Monday, 29 December 2014

The Champions Trophy 2014

Spoiler Alert. If you have little or no interest in field hockey – yes, it IS our national game – then this post is not for you. Am tempted to throw in a few expletives here, but hell, to each his own, I guess.

Me and my son Sid, we’ve always been great sports buffs. Even as a toddler playing `gully’ football, he’d name himself Platini or Cruyff (Pele was far too common for his esoteric tastes), much to the surprise of my fellow officers. Of course I was proud!

Sid's selfie with Dilip Tirkey
At the first match of the Champions Trophy, he ran into Dilip Tirkey during the half time break.

“You recognised him?” I asked incredulously. “Of course!” he replied, “I even clicked a selfie with him!” I was delighted!

But wait. I’m getting ahead of myself.

Field hockey, our national sport, was for years, the only medal hope for India at the Olympics. Between 1928 to 1964, we won 7 of the 8 Gold Medals on offer, losing only in 1960 to Pakistan. Who can forget the 1964 Tokyo Olympics, where we beat Pakistan by a solitary goal scored by Mohinder Lal. Pakistan piled on the pressure, but the great Shankar Laxman in goal stood like a rock. Incidentally, other than Lal and Laxman, all the remaining nine players of that team were sardars!

Apart from the Olympics, the Hockey World Cup was started in 1971, and the Champions Trophy in 1978. The Champions Trophy has the top eight teams in the world competing with each other, and is naturally a treat to watch.

India was to host the 2014 edition of the tournament at the newly built Kalinga Stadium at Bhubaneswar. Since Bhubaneswar happens to be my sasural, I grabbed the opportunity. Sid and I decided to witness all the matches.

We managed VIP passes, courtesy my wife’s nephew, and were all set.

The eight teams were split into two pools of four teams each – Pool A had Australia, England, Belgium and Pakistan, while Pool B featured Holland, Germany, Argentina and hosts India.

The tournament draw was a bit odd. All 8 teams were already assured places in the Quarter Finals – the pool matches were only to decide the placings, ie who would meet whom in the Quarters.

Strange as it may seem, the two teams who finished at the bottom of their pools, ie Pakistan and Germany, were the ones who met in the finals! Naturally, there was a huge criticism of how the whole tournament had been drawn up, as teams received no benefits from the points earned in the league phase!

Other than India, Pakistan was the team that was cheered most – when browns play goras, we brownies tend to team up!
All smiles after beating Belgium!

While the non-India matches were thinly attended, the stadium was packed whenever India took the field. To hear the 7000 crowd sing the national anthem in tandem with the 15 players lined up in the India blues behind the tricolour is enough to give anyone goose bumps!

India were to meet Pakistan in the semis. We reached the stadium two hours in advance, as there wasn’t an inch of space available anywhere. As the Pakistani greenshirts entered the stadium, there was a huge round of applause, only out decibeled by the roar that went up when Sardar and his boys entered, in their traditional sky blue jerseys.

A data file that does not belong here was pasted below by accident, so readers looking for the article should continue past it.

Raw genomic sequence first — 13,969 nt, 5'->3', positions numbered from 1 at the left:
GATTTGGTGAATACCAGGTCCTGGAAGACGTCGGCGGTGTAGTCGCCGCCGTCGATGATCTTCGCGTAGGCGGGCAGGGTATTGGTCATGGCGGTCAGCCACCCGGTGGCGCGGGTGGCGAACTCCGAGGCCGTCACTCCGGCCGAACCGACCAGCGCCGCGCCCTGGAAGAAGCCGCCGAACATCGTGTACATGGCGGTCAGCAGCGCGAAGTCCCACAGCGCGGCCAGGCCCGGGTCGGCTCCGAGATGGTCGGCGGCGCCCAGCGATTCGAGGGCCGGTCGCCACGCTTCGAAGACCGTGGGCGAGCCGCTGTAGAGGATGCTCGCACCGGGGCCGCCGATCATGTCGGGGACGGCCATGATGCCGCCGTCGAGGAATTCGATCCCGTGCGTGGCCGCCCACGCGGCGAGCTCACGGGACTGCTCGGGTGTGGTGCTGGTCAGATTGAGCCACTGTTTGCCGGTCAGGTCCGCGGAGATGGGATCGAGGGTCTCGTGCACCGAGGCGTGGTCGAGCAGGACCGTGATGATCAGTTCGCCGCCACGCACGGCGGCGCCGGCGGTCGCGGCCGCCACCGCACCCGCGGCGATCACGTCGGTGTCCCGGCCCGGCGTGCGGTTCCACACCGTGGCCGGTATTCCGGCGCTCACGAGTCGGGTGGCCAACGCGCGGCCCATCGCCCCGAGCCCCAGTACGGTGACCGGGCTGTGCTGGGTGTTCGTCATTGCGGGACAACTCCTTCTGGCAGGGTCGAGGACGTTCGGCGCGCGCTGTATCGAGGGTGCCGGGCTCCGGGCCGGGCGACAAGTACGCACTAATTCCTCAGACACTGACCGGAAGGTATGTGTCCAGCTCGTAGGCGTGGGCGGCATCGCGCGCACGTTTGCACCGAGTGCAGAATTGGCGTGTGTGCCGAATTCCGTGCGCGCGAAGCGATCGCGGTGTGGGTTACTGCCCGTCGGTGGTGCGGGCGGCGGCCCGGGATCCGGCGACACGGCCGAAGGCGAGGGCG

The SF line up India vs Pak
Watching an India Pakistan hockey match in a jam packed stadium should be on everyone’s bucket list. Sid and I had managed to interact with both teams at their hotels the previous day, and were licking our lips in anticipation.

It was a nail biter. We scored first, they equalised. Then they took the lead twice, we equalised twice. Then, in the last quarter, we did everything but score. Then, to our horror, and totally against the run of play, they scored with barely a minute to go. The stadium went into a stunned silence. The final hooter sounded. We had lost 3-4!

The Pakistani players were understandably jubilant. But what they did next shocked us to the core. While two of them fell to their knees in prayer, the others went berserk. Ripping off their shirts, they screamed obscenities at the crowd, showing middle fingers, and gesticulating as if to say `Ab kyun chup ho gaye?’

In a word, it was disgusting. Shahnaz Sheikh, their coach, had to run onto the field to curb them. He even slapped an over enthusiastic Amjad Ali who was doing something unmentionable.

What a contrast to the last India Pakistan match I had witnessed at Bombay in 1976. Then, the Pakistan captain Islauddin had won 60 thousand Indian hearts when he and the team threw rose petals into the stands! Nobody, just nobody had grudged them their 1-0 victory over Bhaskaran’s Indians that day!

“Pa” said Sid to me as we wound our way out of the stadium “I was all set to root for Pakistan in the finals. Not any more!” he shook his head in disbelief.

In the finals that followed, so roundly were the Pakistanis booed, and so heartily did the crowd back Germany, the Germans felt they were playing in Munich rather than Bhubaneswar.

It doesn't get any better!
That nasty bit apart, we had witnessed a great tournament, seen some terrific hockey, met some of the greats of the game, and came away totally satiated!  

The 2018 World Cup, with 16 teams, is once again scheduled to be held In India. At the very same Kalinga Stadium at Bhubaneswar. Will we be there? Insha Allah!!

Hockey rules! Give me Sardar Singh over Dhoni, anyday…

1 comment:

  1. No, I'm not a sports buff!
    (Shield held firmly in hand to block expletives! )
    But Yes Yes, I definitely enjoyed reading about the hockey (or was it football) tournament , simply because you write so well!